malignancy

116

give 2 fungal causative organisms of otitis externa. what predisposes to fungal ear infections?

aspergillus
candida
fumigatis
predisposed by prolonged antibiotic use

117

give the 3 most common causative organisms for acute otitis media

s pneumonia
h influenza
moraxella

118

what abnormal growth can cause chronic suppurative otitis media?

cholesteatoma

119

give 2 causes of chronic suppurative otitis media

perforated tympanic membrane
trauma/grommets
bacteria
abnormality of tympanic membrane

120

what systemic complication can occur with acute mastoiditis?

septicaemia

121

give 4 causes of non infective ear discharge

atopic dermatitis
eczema
psoriasis
trauma
CSF
blood

122

what is the difference between antibiotic treatment of bacterial otitis externa, malignant otitis externa and fungal otitis externa?

bacterial = topical abx
malignant = IV abx
fungal = topical antifungals + stop abx

123

what type of otitis externa has the highest mortality?

malignant

124

what is the difference between treatment in AOM and CSOM?

AOM only give abx if it fails to improve
CSOM topic abx

125

what surgical treatment would you recommend for
a) mucosal CSOM
b) squamous CSOM

a) tympanoplasty
b) mastoidectomy

126

give 3 viral causes of acute sore throat

rhinovirus
coronavirus
syncytial virus
parainfluenza
aden, EBV, HSV, paramyxo

127

give 3 bacterial causes of acute sore throat

group a strep (pyogenes)
scarlet fever (s pyogenes)
c diphtheriae

128

what causes glandular fever?

EBV infectious mononucleosis

129

give 3 symptoms of glandular fever

sore throat
pyrexia
malaise
anorexia
rash

130

give 2 signs of glandular fever

lymphadenopathy
splenomegaly

131

how is glandular fever treated?

suppurative w steroids

132

what is laymen's terms for pharyngitis?

sore throat

133

what would the throat look like upon inspection of a patient with pharyngitis?

erythematous
maybe tonsil swelling

134

give 4 signs/symptoms of pharyngitis

temperature
lymphadenopathy
cough
rhinorrhoea

135

how can you distinguish a peritonsilar abscess from peritonsillar cellulitis?

uvula is central in peritonsilar cellulitis

136

place unilateral and bilateral into this sentence:
peritonsilar abscess is characterised by severe ___ pain and _____ earache, with pyrexia

severe unilateral pain
bilateral earache

137

how is the voice of someone with a peritonsilar abscess described?

hot potato

138

describe these two symptoms of peritonsilar abscesses
a) odynophagia
b) trismus

a) pain when swallowing
b) inability to open jaw fully

139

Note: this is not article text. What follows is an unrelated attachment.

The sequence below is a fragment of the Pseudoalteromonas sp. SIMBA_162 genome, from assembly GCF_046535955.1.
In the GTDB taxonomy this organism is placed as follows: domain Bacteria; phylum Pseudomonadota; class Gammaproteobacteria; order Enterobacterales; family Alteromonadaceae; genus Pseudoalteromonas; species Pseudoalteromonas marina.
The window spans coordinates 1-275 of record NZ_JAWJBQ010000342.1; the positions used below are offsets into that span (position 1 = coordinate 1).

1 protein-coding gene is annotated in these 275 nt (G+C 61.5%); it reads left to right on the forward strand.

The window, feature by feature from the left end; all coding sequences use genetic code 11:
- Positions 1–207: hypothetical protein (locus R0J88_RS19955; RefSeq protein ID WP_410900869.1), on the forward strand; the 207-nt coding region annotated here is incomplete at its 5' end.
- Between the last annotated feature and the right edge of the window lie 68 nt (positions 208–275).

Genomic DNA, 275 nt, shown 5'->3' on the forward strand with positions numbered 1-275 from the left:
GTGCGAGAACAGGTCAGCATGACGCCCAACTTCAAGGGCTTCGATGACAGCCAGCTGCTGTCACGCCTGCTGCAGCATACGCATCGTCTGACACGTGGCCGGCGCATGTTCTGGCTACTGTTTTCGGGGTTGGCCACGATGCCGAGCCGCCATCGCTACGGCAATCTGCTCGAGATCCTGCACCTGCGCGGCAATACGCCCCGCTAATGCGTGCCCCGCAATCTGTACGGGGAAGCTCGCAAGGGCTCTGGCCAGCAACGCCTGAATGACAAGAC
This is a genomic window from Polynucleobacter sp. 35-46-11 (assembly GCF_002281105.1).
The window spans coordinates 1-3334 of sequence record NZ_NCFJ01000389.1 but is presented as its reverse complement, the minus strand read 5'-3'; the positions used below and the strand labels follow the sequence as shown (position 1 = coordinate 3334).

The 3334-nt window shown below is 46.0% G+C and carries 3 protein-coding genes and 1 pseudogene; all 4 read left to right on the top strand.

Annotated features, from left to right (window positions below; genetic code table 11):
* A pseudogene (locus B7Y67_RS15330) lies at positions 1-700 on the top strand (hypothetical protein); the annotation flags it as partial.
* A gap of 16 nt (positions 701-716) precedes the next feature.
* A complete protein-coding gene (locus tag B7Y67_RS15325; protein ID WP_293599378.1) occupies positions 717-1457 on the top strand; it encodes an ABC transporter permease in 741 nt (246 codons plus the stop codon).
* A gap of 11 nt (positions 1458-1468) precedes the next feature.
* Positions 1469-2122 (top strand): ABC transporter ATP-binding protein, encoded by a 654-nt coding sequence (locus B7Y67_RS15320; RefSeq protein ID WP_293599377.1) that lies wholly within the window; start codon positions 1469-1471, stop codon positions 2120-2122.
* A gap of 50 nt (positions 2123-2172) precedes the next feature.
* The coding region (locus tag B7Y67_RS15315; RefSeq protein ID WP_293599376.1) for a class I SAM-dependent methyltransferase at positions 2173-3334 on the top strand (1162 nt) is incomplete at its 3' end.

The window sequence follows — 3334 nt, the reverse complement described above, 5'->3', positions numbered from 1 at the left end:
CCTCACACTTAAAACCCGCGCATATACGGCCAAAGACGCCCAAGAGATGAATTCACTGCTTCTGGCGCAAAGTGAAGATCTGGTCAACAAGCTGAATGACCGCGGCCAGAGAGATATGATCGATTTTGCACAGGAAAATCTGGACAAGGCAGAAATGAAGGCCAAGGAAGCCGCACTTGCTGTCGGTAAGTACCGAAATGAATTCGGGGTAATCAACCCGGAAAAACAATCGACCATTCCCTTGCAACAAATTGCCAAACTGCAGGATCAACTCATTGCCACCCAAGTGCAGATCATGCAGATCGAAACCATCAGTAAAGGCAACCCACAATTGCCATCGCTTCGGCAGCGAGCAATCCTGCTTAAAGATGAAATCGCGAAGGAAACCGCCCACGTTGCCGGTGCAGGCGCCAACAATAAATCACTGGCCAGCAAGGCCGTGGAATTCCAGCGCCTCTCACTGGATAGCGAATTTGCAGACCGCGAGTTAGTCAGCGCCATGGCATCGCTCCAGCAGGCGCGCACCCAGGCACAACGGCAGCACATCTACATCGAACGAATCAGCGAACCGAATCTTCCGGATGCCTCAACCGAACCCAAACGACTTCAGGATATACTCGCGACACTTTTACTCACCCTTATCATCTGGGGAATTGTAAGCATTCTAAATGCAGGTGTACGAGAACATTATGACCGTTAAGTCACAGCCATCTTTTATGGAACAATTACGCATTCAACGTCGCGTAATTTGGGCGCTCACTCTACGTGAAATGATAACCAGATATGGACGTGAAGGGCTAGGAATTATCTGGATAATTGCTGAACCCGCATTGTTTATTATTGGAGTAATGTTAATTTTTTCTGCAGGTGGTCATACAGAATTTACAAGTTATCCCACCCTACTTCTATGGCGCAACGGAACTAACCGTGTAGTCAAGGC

name a breath symptom of peritonsilar abscesses

oris halitosis

140

give the 2 main causative organisms of peritonsilar abscesses

strep progenies
staph aureus

141

how are peritonsilar abscesses managed?

broad spectrum abx and drainage

142

when is the pain worse in pharyngotonsillitis?

swallowing

143

name 3 bacterial causative organisms for pharyngotonsillitis

strep progenies
staph aureus
haem influenza

144

give 2 symptoms for laryngitis

fever
dysphonia

145

give 3 causes for laryngitis

chemical trauma
physical trauma
viral infection

146

how is laryngitis treated?

voice rest + humidity
steroids

147

give 4 symptoms of epiglottis, supraglottitis

sore throat
dysphagia
dysarthria
tachycardia
difficulty breathing

148

which of epiglottitis and supraglottitis is more common in children?

supraglottitis more common in children

149

what are 2 bacterial causative organisms for epiglottis and supraglottitis?

s pneumoniae
h parainfluenzae

150

what is immediate emergency treatment for epiglottitis and supraglottitis?

secure airway

151

what drugs might you give to treat epiglottitis and supraglottitis?

broad spectrum abx
steroids

152

complete this pneumonic for the branches of the facial nerve
Two zebras bit Miley Cyrus

temporal
zygomatic
buccal
mandibular
cervical

153

if a facial nerve is damaged above the spinal cord, which parts of the face will be affected?

lower contralateral quadrant (as upper quadrants are supplied doubly by nerves from both sides)

154

if a facial nerve is damaged below the spinal cord, which parts of the face will be affected?

ipsilateral half of face

155

what is neuropraxia?

reversible blockage of transmission of nerve impulses

156

what causes neuropraxia?

pressure on nerve fibres

157

what is axonotmesis?

blockage of axon flow causing neuronal degeneration

158

what is neurotmesis?

total nerve transection

159

bell's palsy is dysfunction of which cranial nerve?

7

160

which of these is not a symptom of Melkersson-Rosenthal syndrome?
a) facial paralysis
b) face and lip swelling
c) widespread erythema
d) furrows/folds in tongue

c) widespread erythema

161

what is the pathophysiology of lambert eaton disease?

autoantibodies block presynaptic calcium channels

162

what causes lambert eaton disease?

underlying malignancy